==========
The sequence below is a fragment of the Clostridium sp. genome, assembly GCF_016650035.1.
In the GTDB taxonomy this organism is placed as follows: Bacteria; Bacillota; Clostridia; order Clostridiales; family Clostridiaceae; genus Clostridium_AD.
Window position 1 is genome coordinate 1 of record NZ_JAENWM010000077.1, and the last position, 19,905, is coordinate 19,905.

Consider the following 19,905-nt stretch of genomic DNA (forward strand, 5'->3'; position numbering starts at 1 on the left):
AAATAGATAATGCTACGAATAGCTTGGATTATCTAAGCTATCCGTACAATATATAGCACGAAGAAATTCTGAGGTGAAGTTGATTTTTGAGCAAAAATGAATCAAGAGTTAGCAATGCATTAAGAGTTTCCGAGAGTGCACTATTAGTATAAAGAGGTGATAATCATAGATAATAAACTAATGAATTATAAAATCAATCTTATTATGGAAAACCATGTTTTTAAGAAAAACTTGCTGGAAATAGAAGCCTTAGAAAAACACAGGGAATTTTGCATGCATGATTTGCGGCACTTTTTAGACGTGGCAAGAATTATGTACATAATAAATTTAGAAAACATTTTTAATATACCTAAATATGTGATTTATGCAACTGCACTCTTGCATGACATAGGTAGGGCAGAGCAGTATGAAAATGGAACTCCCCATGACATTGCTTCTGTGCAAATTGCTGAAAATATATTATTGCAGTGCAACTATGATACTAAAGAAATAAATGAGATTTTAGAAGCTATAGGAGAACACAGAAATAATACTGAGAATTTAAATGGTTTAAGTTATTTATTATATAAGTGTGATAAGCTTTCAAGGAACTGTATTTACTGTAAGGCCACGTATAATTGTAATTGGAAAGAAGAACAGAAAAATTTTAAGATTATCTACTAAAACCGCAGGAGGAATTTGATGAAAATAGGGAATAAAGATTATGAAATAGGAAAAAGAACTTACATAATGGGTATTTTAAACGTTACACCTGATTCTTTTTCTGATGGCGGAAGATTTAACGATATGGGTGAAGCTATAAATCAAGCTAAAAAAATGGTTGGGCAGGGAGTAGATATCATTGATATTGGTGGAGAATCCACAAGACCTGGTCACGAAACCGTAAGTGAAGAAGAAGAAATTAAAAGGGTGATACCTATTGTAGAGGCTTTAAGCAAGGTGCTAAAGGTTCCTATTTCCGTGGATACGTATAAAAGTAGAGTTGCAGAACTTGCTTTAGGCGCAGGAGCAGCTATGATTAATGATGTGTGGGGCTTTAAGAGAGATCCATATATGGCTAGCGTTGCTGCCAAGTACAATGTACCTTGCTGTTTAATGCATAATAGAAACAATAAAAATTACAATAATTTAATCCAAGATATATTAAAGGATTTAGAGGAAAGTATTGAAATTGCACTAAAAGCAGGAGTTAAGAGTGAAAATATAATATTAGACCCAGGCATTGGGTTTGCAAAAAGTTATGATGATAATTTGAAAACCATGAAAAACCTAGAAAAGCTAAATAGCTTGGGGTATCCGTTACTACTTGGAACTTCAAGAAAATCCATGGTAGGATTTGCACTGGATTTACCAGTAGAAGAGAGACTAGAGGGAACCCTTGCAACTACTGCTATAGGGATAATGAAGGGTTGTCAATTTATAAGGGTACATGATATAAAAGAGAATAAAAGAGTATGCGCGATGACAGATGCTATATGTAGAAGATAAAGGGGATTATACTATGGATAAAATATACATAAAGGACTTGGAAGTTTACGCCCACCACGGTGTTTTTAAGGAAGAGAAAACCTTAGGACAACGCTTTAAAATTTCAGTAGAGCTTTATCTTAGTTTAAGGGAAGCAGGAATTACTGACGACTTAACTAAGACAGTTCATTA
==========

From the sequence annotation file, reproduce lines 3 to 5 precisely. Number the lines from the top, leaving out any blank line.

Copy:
Window position 1 is genome coordinate 1 of record NZ_JAENWM010000077.1, and the last position, 19,905, is coordinate 19,905.

Consider the following 19,905-nt stretch of genomic DNA (forward strand, 5'->3'; position numbering starts at 1 on the left):
AAATAGATAATGCTACGAATAGCTTGGATTATCTAAGCTATCCGTACAATATATAGCACGAAGAAATTCTGAGGTGAAGTTGATTTTTGAGCAAAAATGAATCAAGAGTTAGCAATGCATTAAGAGTTTCCGAGAGTGCACTATTAGTATAAAGAGGTGATAATCATAGATAATAAACTAATGAATTATAAAATCAATCTTATTATGGAAAACCATGTTTTTAAGAAAAACTTGCTGGAAATAGAAGCCTTAGAAAAACACAGGGAATTTTGCATGCATGATTTGCGGCACTTTTTAGACGTGGCAAGAATTATGTACATAATAAATTTAGAAAACATTTTTAATATACCTAAATATGTGATTTATGCAACTGCACTCTTGCATGACATAGGTAGGGCAGAGCAGTATGAAAATGGAACTCCCCATGACATTGCTTCTGTGCAAATTGCTGAAAATATATTATTGCAGTGCAACTATGATACTAAAGAAATAAATGAGATTTTAGAAGCTATAGGAGAACACAGAAATAATACTGAGAATTTAAATGGTTTAAGTTATTTATTATATAAGTGTGATAAGCTTTCAAGGAACTGTATTTACTGTAAGGCCACGTATAATTGTAATTGGAAAGAAGAACAGAAAAATTTTAAGATTATCTACTAAAACCGCAGGAGGAATTTGATGAAAATAGGGAATAAAGATTATGAAATAGGAAAAAGAACTTACATAATGGGTATTTTAAACGTTACACCTGATTCTTTTTCTGATGGCGGAAGATTTAACGATATGGGTGAAGCTATAAATCAAGCTAAAAAAATGGTTGGGCAGGGAGTAGATATCATTGATATTGGTGGAGAATCCACAAGACCTGGTCACGAAACCGTAAGTGAAGAAGAAGAAATTAAAAGGGTGATACCTATTGTAGAGGCTTTAAGCAAGGTGCTAAAGGTTCCTATTTCCGTGGATACGTATAAAAGTAGAGTTGCAGAACTTGCTTTAGGCGCAGGAGCAGCTATGATTAATGATGTGTGGGGCTTTAAGAGAGATCCATATATGGCTAGCGTTGCTGCCAAGTACAATGTACCTTGCTGTTTAATGCATAATAGAAACAATAAAAATTACAATAATTTAATCCAAGATATATTAAAGGATTTAGAGGAAAGTATTGAAATTGCACTAAAAGCAGGAGTTAAGAGTGAAAATATAATATTAGACCCAGGCATTGGGTTTGCAAAAAGTTATGATGATAATTTGAAAACCATGAAAAACCTAGAAAAGCTAAATAGCTTGGGGTATCCGTTACTACTTGGAACTTCAAGAAAATCCATGGTAGGATTTGCACTGGATTTACCAGTAGAAGAGAGACTAGAGGGAACCCTTGCAACTACTGCTATAGGGATAATGAAGGGTTGTCAATTTATAAGGGTACATGATATAAAAGAGAATAAAAGAGTATGCGCGATGACAGATGCTATATGTAGAAGATAAAGGGGATTATACTATGGATAAAATATACATAAAGGACTTGGAAGTTTACGCCCACCACGGTGTTTTTAAGGAAGAGAAAACCTTAGGACAACGCTTTAAAATTTCAGTAGAGCTTTATCTTAGTTTAAGGGAAGCAGGAATTACTGACGACTTAACTAAGACAGTTCATTA